Concurrency and parallelism are hard. With the traditional threading model, a developer has to constantly ensure threads are not in conflict, which is a very difficult task. The team behind Go implemented fantastic concurrency primitives within the language that make reasoning about concurrent code far easier.
Fortunately, all that goodness is no longer locked up inside Go; there’s now a library for Ruby! It’s called “Agent” and it implements the Golang-concurrency magic in Ruby.
Before we start using it, it is important to get some background out of the way.
The Go model for concurrency is based on the theories of pi-calculus and Communicating Sequential Processes (CSPs). Though the math underlying the conepts is quite interesting, a condensed version will get us up to speed much more quickly.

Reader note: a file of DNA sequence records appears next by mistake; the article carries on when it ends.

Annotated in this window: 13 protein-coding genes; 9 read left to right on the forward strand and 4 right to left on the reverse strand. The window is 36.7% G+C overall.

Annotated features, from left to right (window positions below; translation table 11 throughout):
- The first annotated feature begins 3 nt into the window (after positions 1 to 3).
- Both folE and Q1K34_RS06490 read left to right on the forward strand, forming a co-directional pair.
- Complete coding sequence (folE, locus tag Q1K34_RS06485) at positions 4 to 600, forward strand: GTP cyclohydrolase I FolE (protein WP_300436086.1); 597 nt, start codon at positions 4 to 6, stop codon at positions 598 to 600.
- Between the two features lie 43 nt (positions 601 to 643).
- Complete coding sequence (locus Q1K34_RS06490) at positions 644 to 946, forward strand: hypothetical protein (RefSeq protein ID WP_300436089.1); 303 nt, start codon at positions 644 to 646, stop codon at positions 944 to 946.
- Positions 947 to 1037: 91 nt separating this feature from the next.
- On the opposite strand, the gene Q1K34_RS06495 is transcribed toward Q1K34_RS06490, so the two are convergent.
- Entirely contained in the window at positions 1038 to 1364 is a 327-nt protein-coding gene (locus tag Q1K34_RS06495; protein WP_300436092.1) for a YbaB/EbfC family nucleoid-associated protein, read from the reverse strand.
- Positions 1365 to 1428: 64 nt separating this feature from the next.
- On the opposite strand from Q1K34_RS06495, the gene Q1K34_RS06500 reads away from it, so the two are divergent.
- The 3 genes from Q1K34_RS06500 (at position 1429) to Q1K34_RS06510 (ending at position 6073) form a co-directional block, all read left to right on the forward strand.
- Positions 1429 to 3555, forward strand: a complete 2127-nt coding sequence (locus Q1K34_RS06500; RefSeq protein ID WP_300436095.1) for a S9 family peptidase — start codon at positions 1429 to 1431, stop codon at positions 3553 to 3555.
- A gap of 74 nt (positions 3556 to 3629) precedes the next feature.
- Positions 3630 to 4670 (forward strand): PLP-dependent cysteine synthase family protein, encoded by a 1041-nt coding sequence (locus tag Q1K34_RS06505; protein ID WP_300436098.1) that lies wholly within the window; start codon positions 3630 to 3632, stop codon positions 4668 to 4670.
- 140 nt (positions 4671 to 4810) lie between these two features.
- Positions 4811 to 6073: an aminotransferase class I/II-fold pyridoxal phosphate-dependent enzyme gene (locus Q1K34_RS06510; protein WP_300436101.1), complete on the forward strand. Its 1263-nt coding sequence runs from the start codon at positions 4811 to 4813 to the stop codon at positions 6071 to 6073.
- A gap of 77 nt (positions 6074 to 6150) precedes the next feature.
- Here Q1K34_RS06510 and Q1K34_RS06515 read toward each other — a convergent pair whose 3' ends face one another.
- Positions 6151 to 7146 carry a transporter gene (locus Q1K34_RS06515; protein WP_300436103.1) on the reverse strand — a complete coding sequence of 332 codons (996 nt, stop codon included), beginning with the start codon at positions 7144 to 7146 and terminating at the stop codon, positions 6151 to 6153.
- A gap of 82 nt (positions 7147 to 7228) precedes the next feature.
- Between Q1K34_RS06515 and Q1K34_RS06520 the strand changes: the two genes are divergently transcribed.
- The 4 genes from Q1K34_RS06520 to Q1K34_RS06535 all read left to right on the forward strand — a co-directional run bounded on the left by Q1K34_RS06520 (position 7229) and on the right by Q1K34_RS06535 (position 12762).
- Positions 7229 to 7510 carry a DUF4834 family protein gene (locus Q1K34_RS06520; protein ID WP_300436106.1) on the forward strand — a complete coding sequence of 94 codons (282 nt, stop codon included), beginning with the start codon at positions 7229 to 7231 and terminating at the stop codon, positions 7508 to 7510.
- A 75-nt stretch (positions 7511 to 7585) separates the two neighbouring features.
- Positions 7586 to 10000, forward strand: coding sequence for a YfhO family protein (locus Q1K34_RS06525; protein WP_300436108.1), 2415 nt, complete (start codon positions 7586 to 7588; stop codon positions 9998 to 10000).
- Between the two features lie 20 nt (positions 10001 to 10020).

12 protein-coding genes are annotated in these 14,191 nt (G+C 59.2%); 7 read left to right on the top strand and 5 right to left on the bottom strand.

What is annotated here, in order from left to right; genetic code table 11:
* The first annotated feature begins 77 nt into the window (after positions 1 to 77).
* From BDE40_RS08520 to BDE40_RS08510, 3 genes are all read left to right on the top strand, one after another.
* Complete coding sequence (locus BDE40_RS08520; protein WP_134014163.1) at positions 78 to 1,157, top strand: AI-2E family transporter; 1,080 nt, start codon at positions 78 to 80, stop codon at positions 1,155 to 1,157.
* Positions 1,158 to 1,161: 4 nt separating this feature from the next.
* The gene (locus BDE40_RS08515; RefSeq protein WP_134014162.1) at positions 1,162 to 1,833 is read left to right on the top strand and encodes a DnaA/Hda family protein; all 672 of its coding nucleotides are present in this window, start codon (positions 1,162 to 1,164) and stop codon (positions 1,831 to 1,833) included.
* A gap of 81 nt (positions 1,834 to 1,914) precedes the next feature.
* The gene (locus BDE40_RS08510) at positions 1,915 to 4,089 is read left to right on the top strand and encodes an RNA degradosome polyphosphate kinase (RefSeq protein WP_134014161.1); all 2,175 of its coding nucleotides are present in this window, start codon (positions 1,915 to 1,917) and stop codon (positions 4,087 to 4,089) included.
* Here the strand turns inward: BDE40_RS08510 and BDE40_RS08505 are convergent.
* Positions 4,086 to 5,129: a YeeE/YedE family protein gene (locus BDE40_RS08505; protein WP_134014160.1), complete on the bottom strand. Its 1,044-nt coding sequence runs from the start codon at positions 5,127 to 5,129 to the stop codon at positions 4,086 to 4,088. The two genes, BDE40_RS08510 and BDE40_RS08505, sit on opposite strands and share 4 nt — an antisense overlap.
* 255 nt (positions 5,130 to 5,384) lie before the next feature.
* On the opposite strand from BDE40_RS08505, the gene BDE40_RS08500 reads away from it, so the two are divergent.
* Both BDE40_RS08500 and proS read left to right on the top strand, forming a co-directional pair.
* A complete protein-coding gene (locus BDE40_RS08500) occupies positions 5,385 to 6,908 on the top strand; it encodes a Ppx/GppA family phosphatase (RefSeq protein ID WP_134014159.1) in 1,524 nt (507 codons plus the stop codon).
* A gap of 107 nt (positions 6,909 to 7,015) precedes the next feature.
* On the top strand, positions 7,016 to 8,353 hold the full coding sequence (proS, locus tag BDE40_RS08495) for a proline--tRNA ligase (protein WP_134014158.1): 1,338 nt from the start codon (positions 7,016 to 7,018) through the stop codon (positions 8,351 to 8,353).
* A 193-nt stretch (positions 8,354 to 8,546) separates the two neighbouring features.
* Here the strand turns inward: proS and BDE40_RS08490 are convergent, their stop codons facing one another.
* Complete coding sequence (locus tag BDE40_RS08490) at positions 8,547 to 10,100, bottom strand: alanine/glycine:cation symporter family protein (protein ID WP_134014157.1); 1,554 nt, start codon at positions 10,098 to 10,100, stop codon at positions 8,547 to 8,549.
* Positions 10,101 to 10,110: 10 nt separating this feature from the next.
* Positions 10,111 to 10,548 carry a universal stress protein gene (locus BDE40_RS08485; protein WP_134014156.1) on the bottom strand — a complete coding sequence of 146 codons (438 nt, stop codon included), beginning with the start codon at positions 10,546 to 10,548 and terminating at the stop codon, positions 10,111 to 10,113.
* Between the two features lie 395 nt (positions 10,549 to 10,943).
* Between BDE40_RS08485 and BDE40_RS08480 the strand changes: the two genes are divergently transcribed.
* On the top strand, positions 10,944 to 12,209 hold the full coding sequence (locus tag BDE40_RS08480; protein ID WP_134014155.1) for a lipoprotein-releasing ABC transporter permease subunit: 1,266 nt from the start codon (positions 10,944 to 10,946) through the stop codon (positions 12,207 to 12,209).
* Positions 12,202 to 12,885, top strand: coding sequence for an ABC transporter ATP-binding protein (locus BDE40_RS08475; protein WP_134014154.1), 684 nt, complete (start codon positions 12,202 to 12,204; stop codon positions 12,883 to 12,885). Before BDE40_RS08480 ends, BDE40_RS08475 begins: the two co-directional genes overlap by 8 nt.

In the old days, we had threads which would communicate with each other by sharing bits of memory. This caused all sorts of problems. There would be times when two threads would try to write to the same thing at once or one thread would attempt to read from something that was being written to by another. Ingenious as they are, computer scientists came up with the concepts of locking, semaphores, etc. to solve these issues.
Go/CSP takes a different approach. Instead of sharing memory, concurrent “processes” (here, I do not mean processes as the *nix term) communicate with messages. Go implements these “processes” as “goroutines” which are like threads but much more “lightweight” in the resources they consume. Initially, the whole “messaging” concept might seem very limiting in comparison to just letting threads access the same set of variables. But it turns out that boxing ourselves in a little produces fantastic results in terms of “correctness” of concurrent code.
Agent takes a good portion of Go concurrency and implements it in Ruby. There is, however, one thing to be aware of when using Agent (or any Ruby-based concurrency framework): The standard ruby interpreter implements green threading. This means that threads are not actually run on separate processors.